An economy is a complex ecology with several units interrelating. Even with the best formal education, you’d need an industrial attitude to transform into a modern state.
In the early 70s, Nigeria forced a process of gradual de-industrialisation on itself by insisting that foreign companies give up a higher percentage of ownership of entities they founded, to Nigerians. The decline of quality in Nigeria’s educational institutions has happened in tandem with the self-inflicted de-industrialisation, brought on by the “indigenization decree”. The economy simply atrophied.
Imagine how the local content initiative in the petroleum sector would have turned out if the steel industry ever took off, a petrochemical industry actually grew on the back of Eleme and we paid more attention to thinking through and implementing the much discussed ideas about local refining of Nigerian crude oil.
“Industries, Factories are where engineering students go to learn on the job”, says Ernest Nwakpa, the Nigerian petroleum industry’s local content czar. In one moment of reflection at a recent conference, Nwakpa, a 1982(read: thirty year) graduate of Civil Engineering from Nsukka, allowed that when he was growing up, there were manufacturing and engineering companies to which a trainee engineer or technician could go for industrial training.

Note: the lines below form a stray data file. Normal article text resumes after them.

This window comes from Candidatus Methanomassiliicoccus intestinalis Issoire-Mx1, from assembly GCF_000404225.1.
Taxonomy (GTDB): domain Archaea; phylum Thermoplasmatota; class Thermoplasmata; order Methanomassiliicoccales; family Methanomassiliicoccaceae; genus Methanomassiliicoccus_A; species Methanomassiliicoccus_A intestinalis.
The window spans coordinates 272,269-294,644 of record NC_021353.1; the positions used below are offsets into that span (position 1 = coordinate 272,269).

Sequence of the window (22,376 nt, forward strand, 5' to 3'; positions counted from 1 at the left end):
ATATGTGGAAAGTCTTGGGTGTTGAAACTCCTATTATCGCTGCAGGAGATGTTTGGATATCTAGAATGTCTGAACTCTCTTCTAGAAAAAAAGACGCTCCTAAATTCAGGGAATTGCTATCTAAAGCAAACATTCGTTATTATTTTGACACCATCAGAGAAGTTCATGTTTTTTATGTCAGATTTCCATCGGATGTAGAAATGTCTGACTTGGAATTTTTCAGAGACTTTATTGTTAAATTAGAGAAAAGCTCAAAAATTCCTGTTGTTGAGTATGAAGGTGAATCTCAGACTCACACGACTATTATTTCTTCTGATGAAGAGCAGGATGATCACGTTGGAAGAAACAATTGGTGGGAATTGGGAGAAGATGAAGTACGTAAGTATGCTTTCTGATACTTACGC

That has largely ceased to be the case. As Executive Secretary of the National Content Development Monitoring Board, he is using the tools at his disposal to compel, cajole, sometimes “penalize” companies to set up production sites in the country. But Nigeria has had 54 years of oil production during which those kinds of companies were encouraged to leave, or discouraged from coming in, largely because of both a culture of entitlement and more crucially, a poor industrial mindset.
Today the most well-meaning of companies will do their best, but if the country itself is hampered by poor industrial attitude, which afflicts most of sub-Saharan Africa, major investments will run through the economy like water runs through a pile of hot desertsands. Even with the best of basic social services, and the most astute transparency mechanism, its people will remain poor.